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To the hobos and tramps that infest San Francisco in large numbers throughout the year the earthquake came as a forerunner of a time of plenty. Amid the general destitution which the country at large is doing its utmost to relieve the tramps are passing themselves off as sufferers of the disaster, and in consequence, they are living much better than they usually fare. They do not even have to beg for food; it is given them cheerfully, for rather than let one needy person suffer, the committee in charge of the relief work is willing to take chances of feeding a hundred of the unworthy.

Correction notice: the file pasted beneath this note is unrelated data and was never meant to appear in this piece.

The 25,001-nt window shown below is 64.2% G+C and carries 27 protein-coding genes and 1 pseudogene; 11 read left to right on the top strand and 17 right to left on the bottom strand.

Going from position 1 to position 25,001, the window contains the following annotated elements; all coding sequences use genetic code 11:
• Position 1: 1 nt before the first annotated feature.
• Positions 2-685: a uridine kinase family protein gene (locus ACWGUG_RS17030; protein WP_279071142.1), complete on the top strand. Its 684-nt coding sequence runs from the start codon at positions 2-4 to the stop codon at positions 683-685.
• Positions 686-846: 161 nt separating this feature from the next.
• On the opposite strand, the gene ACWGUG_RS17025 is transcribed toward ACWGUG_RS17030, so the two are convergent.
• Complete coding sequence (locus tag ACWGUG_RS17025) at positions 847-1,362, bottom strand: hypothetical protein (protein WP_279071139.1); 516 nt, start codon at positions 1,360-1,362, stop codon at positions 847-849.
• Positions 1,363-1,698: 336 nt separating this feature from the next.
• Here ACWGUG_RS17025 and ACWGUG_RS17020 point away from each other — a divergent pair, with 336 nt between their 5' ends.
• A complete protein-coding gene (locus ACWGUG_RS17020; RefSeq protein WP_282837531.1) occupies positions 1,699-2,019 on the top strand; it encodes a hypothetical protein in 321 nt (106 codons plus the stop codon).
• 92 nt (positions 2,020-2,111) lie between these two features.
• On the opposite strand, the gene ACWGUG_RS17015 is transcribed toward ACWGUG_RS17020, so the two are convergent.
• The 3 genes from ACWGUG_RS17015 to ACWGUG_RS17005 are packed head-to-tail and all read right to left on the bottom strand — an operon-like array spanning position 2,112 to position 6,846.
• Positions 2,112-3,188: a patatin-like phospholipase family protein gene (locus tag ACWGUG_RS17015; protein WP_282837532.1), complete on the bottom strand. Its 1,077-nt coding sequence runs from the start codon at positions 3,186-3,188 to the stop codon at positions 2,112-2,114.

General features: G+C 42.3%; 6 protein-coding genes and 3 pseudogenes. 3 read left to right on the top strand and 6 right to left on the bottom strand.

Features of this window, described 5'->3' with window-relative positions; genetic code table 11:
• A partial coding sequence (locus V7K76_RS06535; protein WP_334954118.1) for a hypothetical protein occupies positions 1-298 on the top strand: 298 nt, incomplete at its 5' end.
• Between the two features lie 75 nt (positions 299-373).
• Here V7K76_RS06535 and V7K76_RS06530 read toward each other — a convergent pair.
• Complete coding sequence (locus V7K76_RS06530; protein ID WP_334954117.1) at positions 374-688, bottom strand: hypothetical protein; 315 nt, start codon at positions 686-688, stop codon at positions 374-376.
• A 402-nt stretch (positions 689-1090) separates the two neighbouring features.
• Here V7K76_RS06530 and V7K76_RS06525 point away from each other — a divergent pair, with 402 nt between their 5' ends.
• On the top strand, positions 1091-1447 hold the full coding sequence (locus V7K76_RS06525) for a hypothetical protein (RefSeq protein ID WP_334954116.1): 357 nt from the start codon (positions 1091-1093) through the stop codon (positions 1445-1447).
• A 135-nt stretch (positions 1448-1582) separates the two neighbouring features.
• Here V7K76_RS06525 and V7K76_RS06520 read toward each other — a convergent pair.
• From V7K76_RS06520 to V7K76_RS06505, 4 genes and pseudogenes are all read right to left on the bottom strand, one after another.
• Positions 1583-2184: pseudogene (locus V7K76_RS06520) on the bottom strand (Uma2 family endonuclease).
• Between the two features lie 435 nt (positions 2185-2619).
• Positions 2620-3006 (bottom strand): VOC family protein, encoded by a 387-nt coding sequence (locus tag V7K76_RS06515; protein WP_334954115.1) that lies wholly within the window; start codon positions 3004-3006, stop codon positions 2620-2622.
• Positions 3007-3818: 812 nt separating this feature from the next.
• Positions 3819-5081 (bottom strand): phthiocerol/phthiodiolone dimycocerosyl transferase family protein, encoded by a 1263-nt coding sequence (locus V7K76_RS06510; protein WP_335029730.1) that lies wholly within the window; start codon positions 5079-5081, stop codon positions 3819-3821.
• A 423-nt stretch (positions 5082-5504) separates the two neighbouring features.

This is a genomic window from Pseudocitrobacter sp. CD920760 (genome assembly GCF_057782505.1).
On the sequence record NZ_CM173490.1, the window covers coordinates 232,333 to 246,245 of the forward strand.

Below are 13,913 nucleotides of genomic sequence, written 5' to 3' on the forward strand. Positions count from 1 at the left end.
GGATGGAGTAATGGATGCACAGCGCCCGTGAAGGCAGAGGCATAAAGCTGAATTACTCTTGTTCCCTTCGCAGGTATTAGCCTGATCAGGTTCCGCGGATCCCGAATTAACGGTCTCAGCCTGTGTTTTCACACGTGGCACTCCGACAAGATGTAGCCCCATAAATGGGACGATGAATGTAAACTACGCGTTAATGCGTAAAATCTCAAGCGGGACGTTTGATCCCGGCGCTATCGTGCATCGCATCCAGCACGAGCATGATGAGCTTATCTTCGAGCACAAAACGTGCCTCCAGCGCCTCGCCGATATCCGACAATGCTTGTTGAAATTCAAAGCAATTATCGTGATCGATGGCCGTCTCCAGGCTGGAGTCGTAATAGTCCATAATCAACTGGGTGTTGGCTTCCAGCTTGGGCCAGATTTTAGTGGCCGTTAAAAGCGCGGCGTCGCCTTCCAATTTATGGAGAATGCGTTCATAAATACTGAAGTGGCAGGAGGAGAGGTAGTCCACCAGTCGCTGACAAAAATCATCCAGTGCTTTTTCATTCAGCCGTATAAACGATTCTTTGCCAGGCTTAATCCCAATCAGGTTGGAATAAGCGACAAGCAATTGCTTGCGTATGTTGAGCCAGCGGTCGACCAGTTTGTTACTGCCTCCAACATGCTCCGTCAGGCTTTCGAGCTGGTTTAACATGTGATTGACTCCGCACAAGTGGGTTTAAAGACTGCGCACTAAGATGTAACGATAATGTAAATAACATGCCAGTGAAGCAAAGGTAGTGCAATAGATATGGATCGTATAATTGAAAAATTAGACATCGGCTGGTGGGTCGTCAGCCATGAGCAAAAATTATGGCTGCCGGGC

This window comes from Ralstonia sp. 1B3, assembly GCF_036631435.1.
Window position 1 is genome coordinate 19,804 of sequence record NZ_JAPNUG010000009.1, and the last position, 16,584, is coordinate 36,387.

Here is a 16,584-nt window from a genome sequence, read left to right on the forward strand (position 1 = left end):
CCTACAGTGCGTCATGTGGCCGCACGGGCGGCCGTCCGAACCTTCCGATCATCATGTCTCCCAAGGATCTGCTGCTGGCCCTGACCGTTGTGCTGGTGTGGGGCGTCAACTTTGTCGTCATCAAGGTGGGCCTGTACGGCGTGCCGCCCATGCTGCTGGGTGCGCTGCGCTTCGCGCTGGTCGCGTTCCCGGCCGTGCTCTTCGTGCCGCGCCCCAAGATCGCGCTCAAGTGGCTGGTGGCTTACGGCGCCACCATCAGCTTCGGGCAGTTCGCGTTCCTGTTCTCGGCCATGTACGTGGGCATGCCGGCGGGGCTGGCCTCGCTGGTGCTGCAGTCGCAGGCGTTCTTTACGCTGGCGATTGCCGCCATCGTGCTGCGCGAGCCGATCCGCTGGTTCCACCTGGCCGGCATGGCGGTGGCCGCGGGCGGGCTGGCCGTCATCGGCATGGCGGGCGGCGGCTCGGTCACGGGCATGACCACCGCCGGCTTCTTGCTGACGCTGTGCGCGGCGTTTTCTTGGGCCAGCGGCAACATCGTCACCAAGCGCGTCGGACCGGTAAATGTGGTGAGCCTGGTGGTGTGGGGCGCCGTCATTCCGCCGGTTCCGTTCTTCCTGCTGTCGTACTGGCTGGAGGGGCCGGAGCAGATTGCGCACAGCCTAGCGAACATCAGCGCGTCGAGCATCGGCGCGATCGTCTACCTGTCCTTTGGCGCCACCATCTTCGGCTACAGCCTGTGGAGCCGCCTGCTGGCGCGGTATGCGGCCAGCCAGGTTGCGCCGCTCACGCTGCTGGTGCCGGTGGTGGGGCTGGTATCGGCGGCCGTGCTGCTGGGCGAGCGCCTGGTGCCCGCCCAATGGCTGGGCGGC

About the water front where men are being impressed to unload trucks they have made themselves scarce, but in the unburned district west of Van Ness they have established rendevous in vacant houses and empty lots. Some of them have managed to secure blankets, which they have used in erecting tents and they spend their time laying up provisions against the time when the stores will begin to charge for them. One of the more notorious members of the fraternity, known on the water front as “Shifty Bill,” expressed himself to the effect that it was better than spending the winter in the County Jail.

An influx of tramps from all parts of the United States may be expected, and it is partly to check this onrush that the lines are being drawn so tightly in regard to entrance to the city.

San Francisco Chronicle
April 26, 1906
Return to the 1906 Earthquake Exhibit.